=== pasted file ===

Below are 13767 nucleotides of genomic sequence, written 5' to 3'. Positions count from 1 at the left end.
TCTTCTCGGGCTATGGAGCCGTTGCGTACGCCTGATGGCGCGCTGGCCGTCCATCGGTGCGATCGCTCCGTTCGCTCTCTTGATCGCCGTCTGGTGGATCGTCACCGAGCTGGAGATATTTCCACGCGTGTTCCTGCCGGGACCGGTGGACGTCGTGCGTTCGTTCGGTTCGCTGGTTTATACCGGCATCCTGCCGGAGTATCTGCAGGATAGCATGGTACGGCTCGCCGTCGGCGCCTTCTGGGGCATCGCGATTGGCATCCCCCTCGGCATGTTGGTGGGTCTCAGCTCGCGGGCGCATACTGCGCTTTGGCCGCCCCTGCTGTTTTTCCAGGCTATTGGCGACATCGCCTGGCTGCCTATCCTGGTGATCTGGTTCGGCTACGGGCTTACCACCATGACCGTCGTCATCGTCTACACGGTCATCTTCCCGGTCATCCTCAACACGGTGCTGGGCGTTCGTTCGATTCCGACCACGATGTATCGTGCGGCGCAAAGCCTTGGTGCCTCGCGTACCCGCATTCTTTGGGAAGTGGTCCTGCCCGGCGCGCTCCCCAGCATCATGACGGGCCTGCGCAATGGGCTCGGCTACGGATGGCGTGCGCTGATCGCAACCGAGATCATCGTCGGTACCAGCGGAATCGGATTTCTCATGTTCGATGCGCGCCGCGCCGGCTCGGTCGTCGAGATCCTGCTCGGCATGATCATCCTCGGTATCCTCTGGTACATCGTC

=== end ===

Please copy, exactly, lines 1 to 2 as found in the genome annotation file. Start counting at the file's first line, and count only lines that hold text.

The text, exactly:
Below are 13767 nucleotides of genomic sequence, written 5' to 3'. Positions count from 1 at the left end.
TCTTCTCGGGCTATGGAGCCGTTGCGTACGCCTGATGGCGCGCTGGCCGTCCATCGGTGCGATCGCTCCGTTCGCTCTCTTGATCGCCGTCTGGTGGATCGTCACCGAGCTGGAGATATTTCCACGCGTGTTCCTGCCGGGACCGGTGGACGTCGTGCGTTCGTTCGGTTCGCTGGTTTATACCGGCATCCTGCCGGAGTATCTGCAGGATAGCATGGTACGGCTCGCCGTCGGCGCCTTCTGGGGCATCGCGATTGGCATCCCCCTCGGCATGTTGGTGGGTCTCAGCTCGCGGGCGCATACTGCGCTTTGGCCGCCCCTGCTGTTTTTCCAGGCTATTGGCGACATCGCCTGGCTGCCTATCCTGGTGATCTGGTTCGGCTACGGGCTTACCACCATGACCGTCGTCATCGTCTACACGGTCATCTTCCCGGTCATCCTCAACACGGTGCTGGGCGTTCGTTCGATTCCGACCACGATGTATCGTGCGGCGCAAAGCCTTGGTGCCTCGCGTACCCGCATTCTTTGGGAAGTGGTCCTGCCCGGCGCGCTCCCCAGCATCATGACGGGCCTGCGCAATGGGCTCGGCTACGGATGGCGTGCGCTGATCGCAACCGAGATCATCGTCGGTACCAGCGGAATCGGATTTCTCATGTTCGATGCGCGCCGCGCCGGCTCGGTCGTCGAGATCCTGCTCGGCATGATCATCCTCGGTATCCTCTGGTACATCGTC